This new law accomplished a couple of changes in Spain. Before the law, each municipality had the option to pass its own administrative ordinance against flashing (or not). This new law applies throughout Spain. It also standardizes the fine levels – from 100 to 600 euros. Before this law, even in those cities with ordinances against flashing, the fines were laughable, she remembers some of 20-30 euros.

So here are my take-aways from all this tedious legal minutia. One, authorities now have the power to punish flashing on the Camino, though the penalties may not be as high as some would like. Two, the drumbeat of report, report, report is even more pertinent now, because as of 2015 there is a written law that can form the basis of real action.
 
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To Santiago and back (roads & paths; Tours; Francés; sea; roads & paths)
Others have mentioned reporting to the police. Although sometimes this is not effective (an example is quoted above), nothing can happen without reporting, and I would submit that nothing will. In those cases where the offensive behaviour is not against Spanish or Portuguese law (flashing is not in many circumstances), the Guardia is particularly concerned about the effect on the pilgrimage, and will assist local social and medical authorities in getting professional help for the individual.
Thank you for your contribution and description of what I think is an accurate description of situations/attitudes.

As I learnt about it by chance today, I thought I mention this for potential future reference: the Spanish Parliament is currently debating a proposal for a law that is known in Spain as the Sólo sí es sí law. This means that the final version of the law is not yet fixed and it is not in force. It is certainly not a topic for us to debate on this forum. The proposal seeks to address apparent shortcomings in the Spanish penal code concerning the definition of sexual assault such as rape. However, from what I read about it, it could also include acts such as masturbation in public in the presence of non-consenting adults which could open the possibility of other sanctions than the current option of an 'administrative fine'. It would certainly contribute to changing views. But, as I said, I mention it just for info and for potential future reference.
 

peregrina2000

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Staff member
Knowing that this is a topic of current interest to the people who make the laws that protect us is a great reason for us to keep on reporting and keep on shining light on the problem.


The proposal seeks to address apparent shortcomings in the Spanish penal code concerning the definition of sexual assault such as rape. However, from what I read about it, it could also include acts such as masturbation in public in the presence of non-consenting adults which could open the possibility of other sanctions than the current option of an 'administrative fine'.

I agree that we can’t debate it on the forum, but please keep us up to date if you learn more about how the law advances.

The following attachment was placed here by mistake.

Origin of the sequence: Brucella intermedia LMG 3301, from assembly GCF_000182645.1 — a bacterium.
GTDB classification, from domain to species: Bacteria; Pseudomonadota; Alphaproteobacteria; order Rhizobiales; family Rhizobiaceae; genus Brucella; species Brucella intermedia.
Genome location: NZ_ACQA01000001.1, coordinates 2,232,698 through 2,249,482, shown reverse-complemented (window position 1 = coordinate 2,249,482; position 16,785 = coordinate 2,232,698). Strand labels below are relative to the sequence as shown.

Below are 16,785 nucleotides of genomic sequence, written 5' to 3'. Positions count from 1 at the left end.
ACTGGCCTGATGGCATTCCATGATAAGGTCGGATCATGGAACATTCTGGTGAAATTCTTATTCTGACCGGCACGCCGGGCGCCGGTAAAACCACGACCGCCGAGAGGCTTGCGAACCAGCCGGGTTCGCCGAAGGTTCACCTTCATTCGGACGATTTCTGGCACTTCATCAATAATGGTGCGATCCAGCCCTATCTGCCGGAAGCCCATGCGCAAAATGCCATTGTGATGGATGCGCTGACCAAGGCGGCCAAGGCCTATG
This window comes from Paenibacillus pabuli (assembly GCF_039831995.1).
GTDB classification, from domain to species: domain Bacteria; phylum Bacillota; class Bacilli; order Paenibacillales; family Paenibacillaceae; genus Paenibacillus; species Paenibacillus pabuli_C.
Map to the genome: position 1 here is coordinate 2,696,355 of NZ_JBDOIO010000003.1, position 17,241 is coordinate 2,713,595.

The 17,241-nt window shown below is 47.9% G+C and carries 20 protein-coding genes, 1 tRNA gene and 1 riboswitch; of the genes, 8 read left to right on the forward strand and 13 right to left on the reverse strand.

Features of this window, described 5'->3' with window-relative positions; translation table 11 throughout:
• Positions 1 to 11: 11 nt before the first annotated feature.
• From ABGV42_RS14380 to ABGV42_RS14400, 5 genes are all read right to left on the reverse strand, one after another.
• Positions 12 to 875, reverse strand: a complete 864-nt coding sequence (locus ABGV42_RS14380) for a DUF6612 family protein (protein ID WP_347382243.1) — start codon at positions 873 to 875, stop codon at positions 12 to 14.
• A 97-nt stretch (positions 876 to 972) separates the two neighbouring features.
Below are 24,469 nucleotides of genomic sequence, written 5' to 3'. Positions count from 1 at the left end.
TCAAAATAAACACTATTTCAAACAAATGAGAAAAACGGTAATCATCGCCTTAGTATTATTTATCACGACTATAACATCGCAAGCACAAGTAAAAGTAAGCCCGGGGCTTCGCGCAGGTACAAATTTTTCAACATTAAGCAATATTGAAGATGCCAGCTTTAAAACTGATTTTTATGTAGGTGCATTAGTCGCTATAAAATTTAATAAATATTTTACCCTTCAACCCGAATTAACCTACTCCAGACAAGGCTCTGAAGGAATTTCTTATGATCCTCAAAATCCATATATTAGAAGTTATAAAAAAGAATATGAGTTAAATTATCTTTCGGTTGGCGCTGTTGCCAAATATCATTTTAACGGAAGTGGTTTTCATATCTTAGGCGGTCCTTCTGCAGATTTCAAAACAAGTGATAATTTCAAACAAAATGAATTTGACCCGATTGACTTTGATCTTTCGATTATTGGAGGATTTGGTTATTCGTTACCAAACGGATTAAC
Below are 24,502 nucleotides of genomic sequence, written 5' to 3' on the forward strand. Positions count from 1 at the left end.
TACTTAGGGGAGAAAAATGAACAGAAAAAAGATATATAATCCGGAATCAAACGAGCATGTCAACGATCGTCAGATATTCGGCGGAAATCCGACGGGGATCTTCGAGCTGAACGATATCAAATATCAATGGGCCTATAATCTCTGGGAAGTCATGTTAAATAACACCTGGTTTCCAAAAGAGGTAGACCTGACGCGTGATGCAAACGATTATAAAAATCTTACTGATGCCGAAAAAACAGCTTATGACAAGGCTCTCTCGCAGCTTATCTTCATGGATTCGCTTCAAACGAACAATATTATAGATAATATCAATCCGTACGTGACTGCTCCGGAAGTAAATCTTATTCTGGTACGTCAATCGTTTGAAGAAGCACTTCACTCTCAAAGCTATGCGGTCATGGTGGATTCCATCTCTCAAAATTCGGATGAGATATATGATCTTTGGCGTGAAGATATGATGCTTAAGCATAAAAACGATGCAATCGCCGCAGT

Thanks to all contributors for shining a light on a serious problem. Regrettably, traditional societies are only now coming to realise the great damage this behaviour can cause, and the risk that it may escalate unless checked at its Inception. My own, Ireland was slow in this regard but is now moving rapidly to tackle these crimes, and no doubt Spain will also.

This is an important for the Camino, since many lone walkers are on the Camino to regain their spiritual and and psychological well-being and are very vulnerable to this kind of trauma.

The Camino is unique in our world in giving this consolation, especially in the loving care which fellow pilgrims provide in great and little ways. As a result of this thread I'm going to be more aware of this as I walk and cycle, and while keeping a respectful distance I'll look out for solo female pilgrims on the trail and be vigilant to help if I can. We need to look out for each other, and that's one of the lessons the Camino teaches us as we trudge towards Santiago to be reborn.
 

nassim

New Member
Past OR future Camino
2021
One of the best things about the Camino is that it's safe, and open to all including the many intrepid women who in an age of anxiety and mistrust bravely choose to walk alone.

It's outrageous that sick and depraved individuals behave like this, and in my experience the police are zero-tolerant such behaviour. This is why these incidents should, in my view, always be reported. The police know whose these people are, and they will deal with them.

However, I've never heard of an attack on the Camino more serious than cat-calling and exhibitionism. The risk is that women may be deterred from walking the Camino out of fear, and even one such instance would be one too many.

Such people exist everywhere, unfortunately, and I think there are far, far fewer in rural Spain and Portugal than in Ireland, the UK and the USA.

Don't let these creeps stop you from walking. That way they win.
Without minimising the horror and wickedness of these actions, these cowards rarely attack ... and if I ever see such a thing myself, although as a Christian and a man I find it impossible not to pity someone who has fallen so low, and as a pacifist I abhor violence, I guarantee you they won't do it again.

Walk on, brave peregrina. Buen Camino.
Your whole post has been minimizing and then you conclude with "without minimizing...". Too many men who have absolutely no clue what they're talking about feel entitled to comment on these threads.
 
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SabineP

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some and then more. see my signature.